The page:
Back in the 1960s, Fletcher’s Castoria ran a TV ad that compared the benefit of their laxative versus the number of prunes you’d have to eat each day to stay regular. It asked the question, “Is three enough? Is six too many?” Prunes aside, that commercial said a lot about common sense limits, and it harkened back to Benjamin Franklin’s suggestion that we do everything in moderation. Of course, there’s a difference between setting limits that only affect our own lives, versus those that affect everyone. And that brings me to politics. Unfortunately, the teachings of Fletcher and Franklin are lost on those of us who keep re-electing the same people over and over again, without any regard for the power that they amass, or the dangers and inefficiencies of the government that they run.
Here in North Carolina, for example, there are twice as many Democrats and Unaffiliated voters than there are registered Republicans. Yet thanks to gerrymandering, Republicans control the State legislature and have been free to pass a number of laws that are prejudicial to Democrats, Blacks, the LGBTQ community, and even to small-town newspapers. The only way to break this cycle of repression and suppression is to allow every citizen to vote on a Constitutional Amendment that would limit the terms of state lawmakers. In the meantime, we also need to put limits on the number of days the General Assembly is allowed to be in session, and restore the concept of a part-time citizen legislature.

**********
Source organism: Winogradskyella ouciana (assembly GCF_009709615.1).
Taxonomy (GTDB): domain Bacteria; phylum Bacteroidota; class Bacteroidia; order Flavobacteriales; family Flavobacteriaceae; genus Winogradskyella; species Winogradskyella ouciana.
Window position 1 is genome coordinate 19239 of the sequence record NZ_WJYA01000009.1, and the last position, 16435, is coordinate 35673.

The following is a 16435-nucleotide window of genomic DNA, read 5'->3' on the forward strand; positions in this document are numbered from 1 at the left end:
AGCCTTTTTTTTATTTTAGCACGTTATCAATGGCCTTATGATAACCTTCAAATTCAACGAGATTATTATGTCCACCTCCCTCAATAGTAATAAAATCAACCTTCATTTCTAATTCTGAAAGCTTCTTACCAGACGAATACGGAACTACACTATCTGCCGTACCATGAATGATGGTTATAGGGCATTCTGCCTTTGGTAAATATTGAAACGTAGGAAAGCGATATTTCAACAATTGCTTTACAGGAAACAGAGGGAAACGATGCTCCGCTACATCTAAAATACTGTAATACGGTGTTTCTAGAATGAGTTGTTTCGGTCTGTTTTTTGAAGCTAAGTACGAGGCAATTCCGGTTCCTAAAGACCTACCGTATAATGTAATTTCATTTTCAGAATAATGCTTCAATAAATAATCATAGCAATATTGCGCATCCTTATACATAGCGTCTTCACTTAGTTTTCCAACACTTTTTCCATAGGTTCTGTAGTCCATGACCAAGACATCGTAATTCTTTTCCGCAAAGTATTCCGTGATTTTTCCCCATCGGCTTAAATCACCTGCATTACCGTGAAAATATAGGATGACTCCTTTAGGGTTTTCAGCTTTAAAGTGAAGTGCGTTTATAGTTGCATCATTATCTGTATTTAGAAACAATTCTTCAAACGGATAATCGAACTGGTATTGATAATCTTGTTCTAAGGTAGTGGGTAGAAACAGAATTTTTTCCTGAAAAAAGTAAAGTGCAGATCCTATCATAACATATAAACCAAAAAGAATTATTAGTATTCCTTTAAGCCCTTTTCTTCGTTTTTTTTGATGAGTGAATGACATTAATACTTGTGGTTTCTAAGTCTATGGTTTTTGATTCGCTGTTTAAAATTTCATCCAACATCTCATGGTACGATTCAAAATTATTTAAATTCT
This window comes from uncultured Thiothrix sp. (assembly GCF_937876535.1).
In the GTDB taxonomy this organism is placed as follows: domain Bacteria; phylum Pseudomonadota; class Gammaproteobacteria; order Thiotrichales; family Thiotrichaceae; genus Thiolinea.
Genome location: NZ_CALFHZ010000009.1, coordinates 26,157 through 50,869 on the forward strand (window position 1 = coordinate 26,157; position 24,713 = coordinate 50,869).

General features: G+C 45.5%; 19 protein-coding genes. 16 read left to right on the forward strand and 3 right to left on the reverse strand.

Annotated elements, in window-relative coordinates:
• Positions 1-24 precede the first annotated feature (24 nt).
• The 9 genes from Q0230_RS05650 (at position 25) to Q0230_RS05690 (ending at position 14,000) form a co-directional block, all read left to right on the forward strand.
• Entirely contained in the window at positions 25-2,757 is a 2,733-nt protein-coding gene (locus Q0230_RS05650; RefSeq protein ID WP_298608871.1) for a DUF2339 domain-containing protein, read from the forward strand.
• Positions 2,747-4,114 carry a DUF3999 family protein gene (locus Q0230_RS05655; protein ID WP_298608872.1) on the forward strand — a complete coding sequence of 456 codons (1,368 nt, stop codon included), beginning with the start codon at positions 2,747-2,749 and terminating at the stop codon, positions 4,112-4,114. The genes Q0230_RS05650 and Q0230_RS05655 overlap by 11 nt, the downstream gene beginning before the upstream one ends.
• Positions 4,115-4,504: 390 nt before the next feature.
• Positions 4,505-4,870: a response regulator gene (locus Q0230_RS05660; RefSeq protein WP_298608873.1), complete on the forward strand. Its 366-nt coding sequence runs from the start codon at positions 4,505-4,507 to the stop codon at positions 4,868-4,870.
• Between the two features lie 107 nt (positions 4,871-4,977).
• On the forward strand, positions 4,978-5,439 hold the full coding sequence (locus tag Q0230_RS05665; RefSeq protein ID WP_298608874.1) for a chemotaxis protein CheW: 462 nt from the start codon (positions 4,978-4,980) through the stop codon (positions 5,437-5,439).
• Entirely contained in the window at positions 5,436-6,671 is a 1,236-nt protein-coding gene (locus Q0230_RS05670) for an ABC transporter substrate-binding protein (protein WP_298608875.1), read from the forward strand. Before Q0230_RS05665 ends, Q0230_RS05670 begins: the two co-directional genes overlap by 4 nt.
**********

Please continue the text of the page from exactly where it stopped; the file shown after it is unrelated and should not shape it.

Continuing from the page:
The North Carolina General Assembly has been in session since January, and, as of a few days ago, they still had not finalized a budget, allocated the surplus, or re-drawn district voting lines. Not only that, but, as columnist Tom Campbell noted recently, it costs taxpayers about $850,000 per month just to keep the session running. That’s almost $7.7 million dollars we’ve spent for these politicians to spar with one another and accomplish very little. But isn’t that pretty much normal for every State? No, it’s not.
Currently, 39 of the 50 States have Constitutional Amendments in place that limit the number of days their legislators can be in session. Most often those limits are in the 60 to 90-day range, unlike North Carolina, which allows our lawmakers to stick around Raleigh like ticks on a hound. Nevertheless, our legislature is still considered to be a part-time body, as opposed to those that are full-time, such as California, New York, and eight other states. According to the National Conference of State Legislators (NCSL) lawmakers in the ten full-time states spend 84% of their time on the job, and are paid an average of $82,000. That compares to legislators in part-time states like North Carolina, who spend 74% of their time on the job and are paid an average of $41,000. In that sense, I suppose we’re getting a bargain, but the point is that we don’t need our elected State officials to spend so much time on legislative business.
Not only do most states have limits on the number of days their legislators can meet, some states only meet every other year, so we know it’s possible for elected officials to get their work done in a shorter amount of time. When they don’t, then we pay the price, and in more ways than one. Without reduced length of sessions and term limits on State lawmakers, we are condoning a system of government that creates and sustains pockets of legislative power where the leadership’s main goal is to remain in power. Of course, that can be rectified by imposing limits. Are two terms enough? Are six too many? We can argue over the details, but for my money, too many terms can have the same result as too many prunes.